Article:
Establishing the consumer relevance of a sensory difference is essential to reach a conclusion of ‘similarity’ or ‘difference’ between products. Rousseau and Ennis (2013) propose conducting a designed same-different study using a Thurstonian-derived model to obtain discriminal sensory distances (d’) and the consumer-based threshold tau.
Sensory discrimination test methods are widely used by industry to guide decision-making. Interpretation increasingly relies on Thurstonian-derived models, which use mathematics to encode psychological decision-making rules, and map method-dependent results onto a putative method-independent discriminable distance (d′). It is also possible to estimate the response bias, or tau (τ), in some test methods, such as the same-different test method. Rousseau (2015) exploited the ability to interrelate results across test methods to devise a strategy for estimating the size of a consumer-relevant discriminable distance within a particular product category. However, all published studies thus far are based on simulated data. Continue reading Thurstonian-derived models, covariates, and consumer relevance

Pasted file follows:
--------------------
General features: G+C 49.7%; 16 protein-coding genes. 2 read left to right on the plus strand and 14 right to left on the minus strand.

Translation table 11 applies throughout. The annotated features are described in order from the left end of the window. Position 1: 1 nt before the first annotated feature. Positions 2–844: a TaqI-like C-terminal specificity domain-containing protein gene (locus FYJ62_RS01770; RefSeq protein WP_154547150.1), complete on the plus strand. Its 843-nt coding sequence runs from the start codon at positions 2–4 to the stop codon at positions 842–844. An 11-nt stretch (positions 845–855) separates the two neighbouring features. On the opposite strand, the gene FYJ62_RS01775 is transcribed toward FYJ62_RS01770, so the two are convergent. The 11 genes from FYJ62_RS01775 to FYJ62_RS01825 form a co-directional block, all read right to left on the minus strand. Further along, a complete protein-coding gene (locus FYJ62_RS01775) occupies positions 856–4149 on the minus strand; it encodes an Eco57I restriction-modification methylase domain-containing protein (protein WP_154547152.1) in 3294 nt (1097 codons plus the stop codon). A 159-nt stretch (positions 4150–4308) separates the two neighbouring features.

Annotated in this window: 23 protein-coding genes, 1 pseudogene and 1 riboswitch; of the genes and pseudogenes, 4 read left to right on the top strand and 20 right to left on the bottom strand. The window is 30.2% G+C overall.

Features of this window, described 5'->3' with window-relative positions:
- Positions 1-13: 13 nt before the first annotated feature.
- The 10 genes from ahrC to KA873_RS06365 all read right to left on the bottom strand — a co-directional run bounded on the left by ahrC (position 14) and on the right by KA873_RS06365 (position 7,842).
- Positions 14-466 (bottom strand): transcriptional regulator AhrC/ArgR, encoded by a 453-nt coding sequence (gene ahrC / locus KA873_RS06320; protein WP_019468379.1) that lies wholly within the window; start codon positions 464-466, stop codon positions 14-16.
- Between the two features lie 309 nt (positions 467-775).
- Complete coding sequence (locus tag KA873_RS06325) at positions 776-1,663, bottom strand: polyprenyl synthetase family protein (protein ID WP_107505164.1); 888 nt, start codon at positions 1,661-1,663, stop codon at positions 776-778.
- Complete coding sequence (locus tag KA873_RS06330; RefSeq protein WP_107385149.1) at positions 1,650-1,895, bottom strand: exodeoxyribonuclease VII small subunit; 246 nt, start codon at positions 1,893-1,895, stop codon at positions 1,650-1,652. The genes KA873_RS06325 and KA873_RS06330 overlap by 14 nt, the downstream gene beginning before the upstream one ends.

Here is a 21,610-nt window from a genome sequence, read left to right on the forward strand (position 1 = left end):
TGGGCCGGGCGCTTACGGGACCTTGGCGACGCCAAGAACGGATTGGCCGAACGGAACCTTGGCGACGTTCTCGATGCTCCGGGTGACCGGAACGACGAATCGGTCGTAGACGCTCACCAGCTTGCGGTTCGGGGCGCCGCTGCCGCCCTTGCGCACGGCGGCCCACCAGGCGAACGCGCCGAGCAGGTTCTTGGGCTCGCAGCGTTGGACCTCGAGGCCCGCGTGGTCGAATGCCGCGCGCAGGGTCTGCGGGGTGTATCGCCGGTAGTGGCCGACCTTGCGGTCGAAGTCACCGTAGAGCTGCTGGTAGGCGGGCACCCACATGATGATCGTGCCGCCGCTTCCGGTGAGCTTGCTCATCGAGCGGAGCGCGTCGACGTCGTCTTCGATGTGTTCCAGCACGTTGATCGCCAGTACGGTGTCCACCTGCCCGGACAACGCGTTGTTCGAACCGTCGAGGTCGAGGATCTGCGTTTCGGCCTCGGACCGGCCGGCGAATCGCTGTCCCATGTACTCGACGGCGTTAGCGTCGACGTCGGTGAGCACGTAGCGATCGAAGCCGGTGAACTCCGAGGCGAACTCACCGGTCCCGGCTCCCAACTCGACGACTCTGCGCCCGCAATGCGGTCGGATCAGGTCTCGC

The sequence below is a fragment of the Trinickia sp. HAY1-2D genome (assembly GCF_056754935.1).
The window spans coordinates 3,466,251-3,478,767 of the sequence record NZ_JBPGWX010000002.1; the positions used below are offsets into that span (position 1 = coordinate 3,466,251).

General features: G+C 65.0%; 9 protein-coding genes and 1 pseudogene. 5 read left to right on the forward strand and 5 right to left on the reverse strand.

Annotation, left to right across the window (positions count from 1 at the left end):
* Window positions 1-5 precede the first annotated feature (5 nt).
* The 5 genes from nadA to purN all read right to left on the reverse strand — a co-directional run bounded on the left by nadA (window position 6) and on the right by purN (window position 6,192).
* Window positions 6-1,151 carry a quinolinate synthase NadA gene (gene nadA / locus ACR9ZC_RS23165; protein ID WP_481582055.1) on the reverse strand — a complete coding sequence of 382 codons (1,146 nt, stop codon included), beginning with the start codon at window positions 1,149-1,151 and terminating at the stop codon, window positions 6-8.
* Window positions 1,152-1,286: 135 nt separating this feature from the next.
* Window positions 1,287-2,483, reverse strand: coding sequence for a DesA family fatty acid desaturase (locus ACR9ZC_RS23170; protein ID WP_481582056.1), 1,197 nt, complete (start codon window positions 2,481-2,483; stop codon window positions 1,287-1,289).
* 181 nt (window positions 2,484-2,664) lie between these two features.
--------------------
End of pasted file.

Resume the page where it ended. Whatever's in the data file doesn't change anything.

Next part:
Sensory professionals continue to face the challenge of quantifying and accounting for differences in individual panelist performance within their difference testing programs. In this presentation we discuss how recent developments in Thurstonian modeling can be used to track panelist performance over a series of (potentially non-replicated) difference tests within the same product category. Continue reading A preliminary review of multiple group panel tracking via Thurstonian Modeling